Over the moon for Neutra.

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The Glen Residence in Stamford, CT. Ignore the crazy furniture arrangement inside. I took this during a DWR photo shoot. -GH

Completed in 1960, the Richard Neutra-designed Glen House in Stamford, Connecticut is the sibling of Neutra’s Singleton House, which he designed concurrently for a client in Los Angeles, California. Both houses beautifully demonstrate the architect’s belief that “good architecture reconciles humanity with nature in an exultant dance of interconnectedness.” To ensure that he delivered on this for the Glen family, Neutra camped out on the empty lot under a full moon. The result is a house that’s perfectly situated to take full advantage of the sun and moon at all times of year. “It’s a theatrical experience,” says current homeowner John Paolini.

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When this house came on the market in 2005, it was in need of serious restoration but that didn’t stop Paolini and his husband Eric Rota. “We kept getting overbid on properties in Brooklyn, but the only way we’d leave the city was for a house with pedigree midcentury architecture,” says Paolini. They’d never heard of Stamford, but when the couple saw the property, they knew it was the house for them. “It was all I could do not to reveal my enthusiasm in front of the realtor,” says Paolini. “One of my lifelong dreams was to live in a Neutra house.”

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Amazing floor with aluminum and copper baked into the ceramic tiles.

After completing the immediate repairs needed to stabilize the house, the fun work began to restore it. Not to return it to its as-built state in 1960, but to make it the house Neutra originally designed but had to alter due to the Glen family’s budget and special requests. The most visible alteration was the exterior being clad in wood siding rather than the whitewashed brick Neutra intended to use. Paolini and Rota have started changing the exterior to whitewashed stucco, and the difference is stunning.

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Archival photo courtesy of Richard and Dion Neutra papers, Library Special Collections, Charles E. Young Research Library, UCLA.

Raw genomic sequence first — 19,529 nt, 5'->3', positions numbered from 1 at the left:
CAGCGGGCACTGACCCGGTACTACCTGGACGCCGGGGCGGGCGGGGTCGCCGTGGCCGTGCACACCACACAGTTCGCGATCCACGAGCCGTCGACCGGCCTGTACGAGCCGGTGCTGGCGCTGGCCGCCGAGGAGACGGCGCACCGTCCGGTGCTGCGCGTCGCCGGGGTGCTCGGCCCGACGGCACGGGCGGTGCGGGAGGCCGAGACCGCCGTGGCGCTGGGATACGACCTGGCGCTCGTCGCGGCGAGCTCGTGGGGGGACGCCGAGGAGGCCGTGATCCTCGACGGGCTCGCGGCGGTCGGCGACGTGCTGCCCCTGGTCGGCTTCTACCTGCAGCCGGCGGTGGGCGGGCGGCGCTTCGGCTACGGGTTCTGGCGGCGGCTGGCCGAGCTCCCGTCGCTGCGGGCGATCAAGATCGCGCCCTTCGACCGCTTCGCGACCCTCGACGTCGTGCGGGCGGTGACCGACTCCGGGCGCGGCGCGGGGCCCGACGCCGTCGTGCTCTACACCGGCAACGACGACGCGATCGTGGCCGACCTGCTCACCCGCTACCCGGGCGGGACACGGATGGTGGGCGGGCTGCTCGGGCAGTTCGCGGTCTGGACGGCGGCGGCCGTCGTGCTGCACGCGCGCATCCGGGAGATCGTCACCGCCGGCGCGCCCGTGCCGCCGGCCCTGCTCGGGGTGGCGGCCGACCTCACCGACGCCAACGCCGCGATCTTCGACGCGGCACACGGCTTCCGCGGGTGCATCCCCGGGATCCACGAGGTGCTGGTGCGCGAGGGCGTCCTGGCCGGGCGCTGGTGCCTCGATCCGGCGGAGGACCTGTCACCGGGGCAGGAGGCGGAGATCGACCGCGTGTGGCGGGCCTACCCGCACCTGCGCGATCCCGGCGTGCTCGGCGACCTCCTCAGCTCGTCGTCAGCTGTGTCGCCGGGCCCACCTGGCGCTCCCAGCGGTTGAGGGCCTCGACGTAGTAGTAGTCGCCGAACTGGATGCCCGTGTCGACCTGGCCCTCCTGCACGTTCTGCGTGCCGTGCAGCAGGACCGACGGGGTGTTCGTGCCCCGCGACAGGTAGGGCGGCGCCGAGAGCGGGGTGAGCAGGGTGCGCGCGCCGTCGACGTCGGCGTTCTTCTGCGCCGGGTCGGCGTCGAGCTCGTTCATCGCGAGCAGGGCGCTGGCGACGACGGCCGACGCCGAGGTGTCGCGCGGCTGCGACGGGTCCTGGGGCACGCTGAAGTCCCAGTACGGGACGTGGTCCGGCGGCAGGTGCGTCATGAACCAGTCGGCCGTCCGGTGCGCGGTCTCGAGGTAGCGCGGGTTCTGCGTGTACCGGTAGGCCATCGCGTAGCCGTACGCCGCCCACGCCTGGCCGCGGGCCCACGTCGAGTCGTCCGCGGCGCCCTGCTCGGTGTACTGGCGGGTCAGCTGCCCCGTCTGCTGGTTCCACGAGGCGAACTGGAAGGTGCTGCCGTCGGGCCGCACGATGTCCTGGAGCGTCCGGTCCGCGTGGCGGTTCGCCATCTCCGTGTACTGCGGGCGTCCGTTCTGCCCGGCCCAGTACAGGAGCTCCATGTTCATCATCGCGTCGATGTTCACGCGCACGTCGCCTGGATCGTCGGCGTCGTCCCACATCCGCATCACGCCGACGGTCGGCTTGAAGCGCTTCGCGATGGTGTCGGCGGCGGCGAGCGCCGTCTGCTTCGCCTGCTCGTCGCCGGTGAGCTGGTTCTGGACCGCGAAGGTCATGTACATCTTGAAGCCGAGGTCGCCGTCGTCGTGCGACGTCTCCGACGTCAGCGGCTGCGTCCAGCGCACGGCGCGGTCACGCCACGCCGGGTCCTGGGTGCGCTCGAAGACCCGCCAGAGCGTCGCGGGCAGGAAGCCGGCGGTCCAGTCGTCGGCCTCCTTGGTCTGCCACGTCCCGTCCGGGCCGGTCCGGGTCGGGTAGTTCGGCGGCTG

Inside the house, the couple was able to embrace both the old and new as they opened up the kitchen and made the space more suitable to how families live today. “It was a challenge to think about the history of the house without letting it dictate our decisions,” says Paolini. “We worked with two great architects who understood we didn’t want to live in a time capsule. That said, he [Neutra] still tells us what to do. His voice as an architect is so strong in this house that when we try to put something in a place where he didn’t specify furniture, we feel that it’s wrong. We have to submit to it and find new ways to be creative.”

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Como Sectional, Swan Chair, Mantis Lamp and Platner Table in the living room.
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Eames Lounge and Ottoman with Nelson Bubble Lamp

Fortunately for these homeowners, living in a world created by Richard Neutra is proving to be the dream they hoped it would be, and I imagine that Neutra would be very pleased with how they’ve finally fulfilled – and even expanded upon – his vision for this very special property.

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Russel Wright pottery in the kitchen.
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Archival photo courtesy of Richard and Dion Neutra papers, Library Special Collections, Charles E. Young Research Library, UCLA.
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Archival photo courtesy of Richard and Dion Neutra papers, Library Special Collections, Charles E. Young Research Library, UCLA.
  • Dana

    The Glenns were my next door neighbors. I was 4 when the house was completed. Neutra came to look at our house(built in 1958) before he started construction. Then the Lebanese architect Victor Bisharat bought the Glenn house. Victor designed the Lebanese pavilion at the 1964 World’s Fair.